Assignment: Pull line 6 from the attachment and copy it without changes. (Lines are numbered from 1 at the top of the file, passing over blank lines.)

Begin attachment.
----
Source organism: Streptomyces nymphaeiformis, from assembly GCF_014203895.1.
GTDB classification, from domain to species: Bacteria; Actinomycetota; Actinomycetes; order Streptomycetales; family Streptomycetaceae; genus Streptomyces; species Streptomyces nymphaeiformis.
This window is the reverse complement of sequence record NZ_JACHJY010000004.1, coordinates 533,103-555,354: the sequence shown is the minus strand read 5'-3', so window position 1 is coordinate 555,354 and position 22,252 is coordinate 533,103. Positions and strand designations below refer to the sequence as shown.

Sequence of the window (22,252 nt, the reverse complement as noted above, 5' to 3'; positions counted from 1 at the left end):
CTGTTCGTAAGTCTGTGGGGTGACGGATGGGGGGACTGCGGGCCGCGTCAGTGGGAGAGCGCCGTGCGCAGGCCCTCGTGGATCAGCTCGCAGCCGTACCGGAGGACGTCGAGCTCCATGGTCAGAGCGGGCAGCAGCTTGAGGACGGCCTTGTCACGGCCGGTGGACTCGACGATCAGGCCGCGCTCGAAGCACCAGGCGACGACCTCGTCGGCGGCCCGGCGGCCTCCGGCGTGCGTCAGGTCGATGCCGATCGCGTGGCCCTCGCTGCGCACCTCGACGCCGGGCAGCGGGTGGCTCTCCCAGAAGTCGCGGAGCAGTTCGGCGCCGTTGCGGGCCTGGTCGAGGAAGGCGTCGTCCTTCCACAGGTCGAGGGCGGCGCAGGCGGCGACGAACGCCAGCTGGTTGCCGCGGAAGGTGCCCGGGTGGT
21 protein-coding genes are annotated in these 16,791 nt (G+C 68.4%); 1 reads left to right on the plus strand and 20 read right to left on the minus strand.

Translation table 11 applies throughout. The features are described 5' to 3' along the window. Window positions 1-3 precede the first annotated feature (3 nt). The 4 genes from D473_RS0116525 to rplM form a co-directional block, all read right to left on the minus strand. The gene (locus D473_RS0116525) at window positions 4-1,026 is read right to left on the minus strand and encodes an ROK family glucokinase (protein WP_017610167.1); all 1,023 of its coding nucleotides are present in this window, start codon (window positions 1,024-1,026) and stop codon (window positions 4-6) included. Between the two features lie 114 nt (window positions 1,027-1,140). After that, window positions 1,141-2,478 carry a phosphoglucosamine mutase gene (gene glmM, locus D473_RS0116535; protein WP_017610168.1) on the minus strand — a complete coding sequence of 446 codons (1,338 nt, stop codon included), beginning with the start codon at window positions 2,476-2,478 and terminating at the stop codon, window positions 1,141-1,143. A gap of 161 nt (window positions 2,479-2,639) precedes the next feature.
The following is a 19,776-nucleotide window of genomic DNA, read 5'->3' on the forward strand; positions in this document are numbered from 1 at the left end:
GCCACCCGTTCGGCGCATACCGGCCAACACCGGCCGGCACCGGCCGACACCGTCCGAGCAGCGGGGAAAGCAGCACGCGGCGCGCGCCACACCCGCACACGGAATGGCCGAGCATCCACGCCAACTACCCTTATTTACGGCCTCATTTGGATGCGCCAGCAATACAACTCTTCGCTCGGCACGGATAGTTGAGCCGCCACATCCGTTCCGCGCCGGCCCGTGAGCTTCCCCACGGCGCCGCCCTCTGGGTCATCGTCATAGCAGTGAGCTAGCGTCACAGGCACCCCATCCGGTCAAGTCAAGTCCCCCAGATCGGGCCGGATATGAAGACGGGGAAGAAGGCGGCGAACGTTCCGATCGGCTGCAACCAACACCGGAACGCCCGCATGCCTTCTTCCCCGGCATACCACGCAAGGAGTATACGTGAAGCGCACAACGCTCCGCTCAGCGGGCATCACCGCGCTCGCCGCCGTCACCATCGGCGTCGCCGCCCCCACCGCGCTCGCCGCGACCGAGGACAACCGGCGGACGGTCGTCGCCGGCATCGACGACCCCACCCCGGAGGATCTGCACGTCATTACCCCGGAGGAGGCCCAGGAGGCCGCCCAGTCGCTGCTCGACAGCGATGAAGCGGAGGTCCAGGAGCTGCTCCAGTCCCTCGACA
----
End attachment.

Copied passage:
21 protein-coding genes are annotated in these 16,791 nt (G+C 68.4%); 1 reads left to right on the plus strand and 20 read right to left on the minus strand.